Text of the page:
News Roundup

Top 10 Stories: More Murray, the GOP Memo, and Criminal Charges Against an Ex-Council Candidate

Your weekly dose of top political stories.

By Araz Hachadourian February 2, 2018

Seattle mayor ed murray case dismissed june 14 xomyq6 afndib

 1. Hundreds of texts, emails, and public documents showed former Seattle mayor Ed Murray's personal spokesperson, Jeff Reading, pushed city council member Lorena Gonzalez to call for Murray's resignation, The Seattle Times reported in a story published Wednesday. City officials battled with allegations against Murray and tried to manage the fallout. The Stranger's Eli Sanders also published a feature on the Murray allegations Wednesday, the product of his 10-week stint as a speechwriter in the mayor's office.  

2. Now retired, Murray is receiving a public pension to the tune of $115,920 a year. The Seattle Times reported Murray is one of the few public employees that received payments from both the city of Seattle and the state of Washington. Because pensions are calculated based on the highest pay a person earns during two consecutive months, The Times calculated his pension would be $16,680 a year had Murray never been mayor. 

3. The GOP released a memo accusing Russian investigators of abusing their surveillance powers. Ten senior Democrats in Congress—including U.S. senator Patty Murray—penned a letter to Trump in response, warning that using the memo as tactic to fire special counsel Bob Mueller or deputy attorney general Rod Rosenstein would be viewed as an obstruction of justice.

 4. A former Seattle City Council candidate faces criminal charges for allegedly defrauding the “democracy voucher” program. Erica Barnett reported Sheley Secrest, who ran for the citywide Position 8 seat but didn't make it past the primaries, is accused of trying to qualify for the vouchers by putting her own money into the campaign and claiming it was donated by voters. Secrest in December denied the accusations made by her former campaign manager. 

5. Former Tacoma mayor Marilyn Strickland will be the next president and CEO of the Seattle Metro Chamber of Commerce. Strickland established her reputation for boosting Tacoma’s economic development and raising the cities international profile during her two terms as mayor.

6. The King County Council voted Monday to offer families of people killed by police legal representation during inquests. Council members, who approved the new legislation unanimously, saw the issue as a “matter of fairness,” Seattle Weekly reported. King County executive Dow Constantine recently halted all ongoing inquests while the process—which the families of those killed by police criticized as biased against them—is under review.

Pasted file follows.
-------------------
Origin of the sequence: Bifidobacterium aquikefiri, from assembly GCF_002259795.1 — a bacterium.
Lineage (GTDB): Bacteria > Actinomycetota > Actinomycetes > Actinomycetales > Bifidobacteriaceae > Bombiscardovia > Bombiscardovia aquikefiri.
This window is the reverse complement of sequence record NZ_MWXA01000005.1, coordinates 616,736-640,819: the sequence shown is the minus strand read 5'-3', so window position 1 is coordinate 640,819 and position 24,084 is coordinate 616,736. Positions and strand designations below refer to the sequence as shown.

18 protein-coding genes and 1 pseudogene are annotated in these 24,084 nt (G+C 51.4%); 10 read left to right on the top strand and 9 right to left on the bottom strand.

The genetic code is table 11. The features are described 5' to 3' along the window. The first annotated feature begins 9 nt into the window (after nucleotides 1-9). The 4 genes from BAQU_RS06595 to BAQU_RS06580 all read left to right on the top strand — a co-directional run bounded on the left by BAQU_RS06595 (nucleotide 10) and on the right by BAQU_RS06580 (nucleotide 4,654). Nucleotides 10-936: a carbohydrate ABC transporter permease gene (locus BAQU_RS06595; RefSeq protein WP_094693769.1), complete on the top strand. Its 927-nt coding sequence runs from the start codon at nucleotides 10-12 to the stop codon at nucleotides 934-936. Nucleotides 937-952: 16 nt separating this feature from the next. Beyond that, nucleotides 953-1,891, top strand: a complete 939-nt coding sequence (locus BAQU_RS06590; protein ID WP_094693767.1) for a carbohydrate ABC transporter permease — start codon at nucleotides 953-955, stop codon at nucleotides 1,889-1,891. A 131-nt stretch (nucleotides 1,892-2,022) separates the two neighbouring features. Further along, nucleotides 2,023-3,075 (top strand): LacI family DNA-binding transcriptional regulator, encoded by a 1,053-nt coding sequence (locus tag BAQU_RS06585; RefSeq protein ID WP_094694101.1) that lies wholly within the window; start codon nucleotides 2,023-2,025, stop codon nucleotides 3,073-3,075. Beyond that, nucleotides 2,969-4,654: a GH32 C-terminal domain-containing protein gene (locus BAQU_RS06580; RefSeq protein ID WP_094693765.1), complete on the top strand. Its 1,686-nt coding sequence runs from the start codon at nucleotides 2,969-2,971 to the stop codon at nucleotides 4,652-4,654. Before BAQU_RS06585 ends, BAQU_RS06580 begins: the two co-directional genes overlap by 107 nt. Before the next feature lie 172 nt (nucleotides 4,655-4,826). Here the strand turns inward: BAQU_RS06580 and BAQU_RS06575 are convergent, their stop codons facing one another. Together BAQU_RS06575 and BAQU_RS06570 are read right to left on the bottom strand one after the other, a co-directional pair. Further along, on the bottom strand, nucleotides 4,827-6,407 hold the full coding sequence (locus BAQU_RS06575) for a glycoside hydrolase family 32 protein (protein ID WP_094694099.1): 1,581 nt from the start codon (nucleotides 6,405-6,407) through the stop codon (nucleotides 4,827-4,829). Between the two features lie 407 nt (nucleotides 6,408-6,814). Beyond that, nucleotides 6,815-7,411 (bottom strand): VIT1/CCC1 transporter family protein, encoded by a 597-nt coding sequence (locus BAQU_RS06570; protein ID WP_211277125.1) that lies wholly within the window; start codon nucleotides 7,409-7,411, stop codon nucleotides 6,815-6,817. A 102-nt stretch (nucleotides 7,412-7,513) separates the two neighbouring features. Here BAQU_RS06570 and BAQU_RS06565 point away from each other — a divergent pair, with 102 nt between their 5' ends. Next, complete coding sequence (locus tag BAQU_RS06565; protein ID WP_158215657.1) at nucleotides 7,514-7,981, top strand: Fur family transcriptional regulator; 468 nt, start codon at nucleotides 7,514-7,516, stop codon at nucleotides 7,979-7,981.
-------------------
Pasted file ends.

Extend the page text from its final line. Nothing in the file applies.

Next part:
7. School bus drivers in Seattle went on strike Thursday over health and retirement benefits. The 400 public school bus drivers have halted bus services. Drivers took part in a one-day strike in the fall but returned to the table to further negotiate with contractor First Student. If they don't reach an agreement next week, Seattle union teachers said they also plan to strike. 

8. State legislators are debating a bill that would require schools to test all students for high intelligence. The Seattle Times reported the Northshore School District has already adopted the practice and as a result, 500 low-income or foreign-born students will be considered for gifted education. Proponents hope instituting the practice statewide will make education more equitable.

9. Republican Dino Rossi and Democrat Kim Schrier lead their respective packs in fundraising for Washington’s 8th Congressional District raceThe Seattle Times reported Rossi, a former state senator, has raised $1.3 million and Schrier, a Sammamish pediatrician, has raised $595,000 in a race that could help swing the House into the hands of Democrats in November’s midterm election.

10. The city of Seattle received approval to move forward with the so-called "missing link" of the Burke-Gilman Trail to Ballard. The 1.4 mile stretch has been a contentious topic among some area residents, business owners and labor who say the proposed route passes through a heavily trafficked and industrial area. The hearing examiner only ruled on whether the city had met its responsibility of completing and environmental impact study to move forward on the project, which is scheduled to break ground later this year.

Show Comments